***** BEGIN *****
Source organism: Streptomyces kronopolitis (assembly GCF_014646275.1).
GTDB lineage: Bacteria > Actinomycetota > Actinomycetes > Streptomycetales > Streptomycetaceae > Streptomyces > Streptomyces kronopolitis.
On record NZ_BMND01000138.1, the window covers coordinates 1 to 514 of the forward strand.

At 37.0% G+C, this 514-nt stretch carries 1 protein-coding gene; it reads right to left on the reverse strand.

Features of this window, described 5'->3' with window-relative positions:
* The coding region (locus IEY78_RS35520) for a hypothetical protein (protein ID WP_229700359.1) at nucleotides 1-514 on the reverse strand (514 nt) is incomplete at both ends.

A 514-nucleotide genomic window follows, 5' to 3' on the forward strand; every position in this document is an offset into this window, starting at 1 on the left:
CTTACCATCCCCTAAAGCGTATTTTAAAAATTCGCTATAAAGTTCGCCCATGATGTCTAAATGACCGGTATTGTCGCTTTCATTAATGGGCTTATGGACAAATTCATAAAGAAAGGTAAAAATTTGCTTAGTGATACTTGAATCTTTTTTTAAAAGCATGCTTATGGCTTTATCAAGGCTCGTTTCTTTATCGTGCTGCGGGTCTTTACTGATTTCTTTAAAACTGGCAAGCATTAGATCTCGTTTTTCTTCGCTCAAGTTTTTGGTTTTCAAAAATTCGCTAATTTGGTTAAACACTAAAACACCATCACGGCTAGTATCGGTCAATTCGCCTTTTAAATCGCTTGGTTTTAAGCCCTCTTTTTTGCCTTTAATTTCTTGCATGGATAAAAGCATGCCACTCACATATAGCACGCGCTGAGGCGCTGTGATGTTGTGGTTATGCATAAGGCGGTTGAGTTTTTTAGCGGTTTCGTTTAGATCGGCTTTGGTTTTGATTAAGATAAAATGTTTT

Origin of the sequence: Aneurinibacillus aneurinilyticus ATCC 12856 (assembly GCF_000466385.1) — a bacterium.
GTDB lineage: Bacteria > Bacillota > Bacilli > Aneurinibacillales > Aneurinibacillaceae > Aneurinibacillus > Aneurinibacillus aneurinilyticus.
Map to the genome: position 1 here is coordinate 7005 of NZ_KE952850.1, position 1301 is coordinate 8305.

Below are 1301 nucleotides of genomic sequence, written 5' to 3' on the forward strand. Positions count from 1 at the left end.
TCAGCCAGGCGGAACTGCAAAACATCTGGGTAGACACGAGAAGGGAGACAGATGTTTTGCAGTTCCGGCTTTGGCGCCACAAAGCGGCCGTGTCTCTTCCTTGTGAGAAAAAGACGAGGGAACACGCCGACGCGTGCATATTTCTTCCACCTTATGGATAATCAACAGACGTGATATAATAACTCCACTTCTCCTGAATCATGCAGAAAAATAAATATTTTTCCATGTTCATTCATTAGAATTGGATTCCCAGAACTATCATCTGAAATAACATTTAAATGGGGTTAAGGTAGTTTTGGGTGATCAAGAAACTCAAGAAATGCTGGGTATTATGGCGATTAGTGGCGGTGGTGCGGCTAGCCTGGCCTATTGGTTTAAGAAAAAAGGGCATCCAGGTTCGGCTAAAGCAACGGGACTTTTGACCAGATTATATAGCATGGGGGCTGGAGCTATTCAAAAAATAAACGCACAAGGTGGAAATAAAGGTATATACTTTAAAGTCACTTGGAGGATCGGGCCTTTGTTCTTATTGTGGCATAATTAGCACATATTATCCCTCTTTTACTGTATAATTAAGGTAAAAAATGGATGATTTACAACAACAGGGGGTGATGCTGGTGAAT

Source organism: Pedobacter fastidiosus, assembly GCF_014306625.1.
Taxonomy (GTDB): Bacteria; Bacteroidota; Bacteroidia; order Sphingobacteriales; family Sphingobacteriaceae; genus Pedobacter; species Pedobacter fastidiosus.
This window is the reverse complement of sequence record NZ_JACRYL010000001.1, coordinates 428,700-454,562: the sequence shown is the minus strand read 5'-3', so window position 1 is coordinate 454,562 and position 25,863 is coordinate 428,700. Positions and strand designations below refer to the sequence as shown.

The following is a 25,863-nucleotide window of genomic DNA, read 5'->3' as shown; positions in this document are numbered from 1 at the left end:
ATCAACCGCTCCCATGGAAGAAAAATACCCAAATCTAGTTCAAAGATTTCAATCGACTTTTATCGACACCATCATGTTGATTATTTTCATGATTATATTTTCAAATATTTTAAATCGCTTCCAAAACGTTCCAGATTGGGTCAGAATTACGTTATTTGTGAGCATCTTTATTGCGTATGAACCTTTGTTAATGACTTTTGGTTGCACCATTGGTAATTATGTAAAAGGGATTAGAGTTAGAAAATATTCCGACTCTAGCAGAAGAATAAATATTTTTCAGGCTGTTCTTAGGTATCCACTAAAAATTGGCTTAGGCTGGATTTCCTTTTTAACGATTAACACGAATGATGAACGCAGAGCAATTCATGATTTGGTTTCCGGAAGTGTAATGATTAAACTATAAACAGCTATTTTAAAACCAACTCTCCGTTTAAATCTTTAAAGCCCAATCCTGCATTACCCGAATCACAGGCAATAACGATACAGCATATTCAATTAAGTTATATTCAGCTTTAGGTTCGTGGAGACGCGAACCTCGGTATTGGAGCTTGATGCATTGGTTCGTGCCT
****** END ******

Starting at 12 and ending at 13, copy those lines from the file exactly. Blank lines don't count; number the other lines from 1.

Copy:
Below are 1301 nucleotides of genomic sequence, written 5' to 3' on the forward strand. Positions count from 1 at the left end.
TCAGCCAGGCGGAACTGCAAAACATCTGGGTAGACACGAGAAGGGAGACAGATGTTTTGCAGTTCCGGCTTTGGCGCCACAAAGCGGCCGTGTCTCTTCCTTGTGAGAAAAAGACGAGGGAACACGCCGACGCGTGCATATTTCTTCCACCTTATGGATAATCAACAGACGTGATATAATAACTCCACTTCTCCTGAATCATGCAGAAAAATAAATATTTTTCCATGTTCATTCATTAGAATTGGATTCCCAGAACTATCATCTGAAATAACATTTAAATGGGGTTAAGGTAGTTTTGGGTGATCAAGAAACTCAAGAAATGCTGGGTATTATGGCGATTAGTGGCGGTGGTGCGGCTAGCCTGGCCTATTGGTTTAAGAAAAAAGGGCATCCAGGTTCGGCTAAAGCAACGGGACTTTTGACCAGATTATATAGCATGGGGGCTGGAGCTATTCAAAAAATAAACGCACAAGGTGGAAATAAAGGTATATACTTTAAAGTCACTTGGAGGATCGGGCCTTTGTTCTTATTGTGGCATAATTAGCACATATTATCCCTCTTTTACTGTATAATTAAGGTAAAAAATGGATGATTTACAACAACAGGGGGTGATGCTGGTGAAT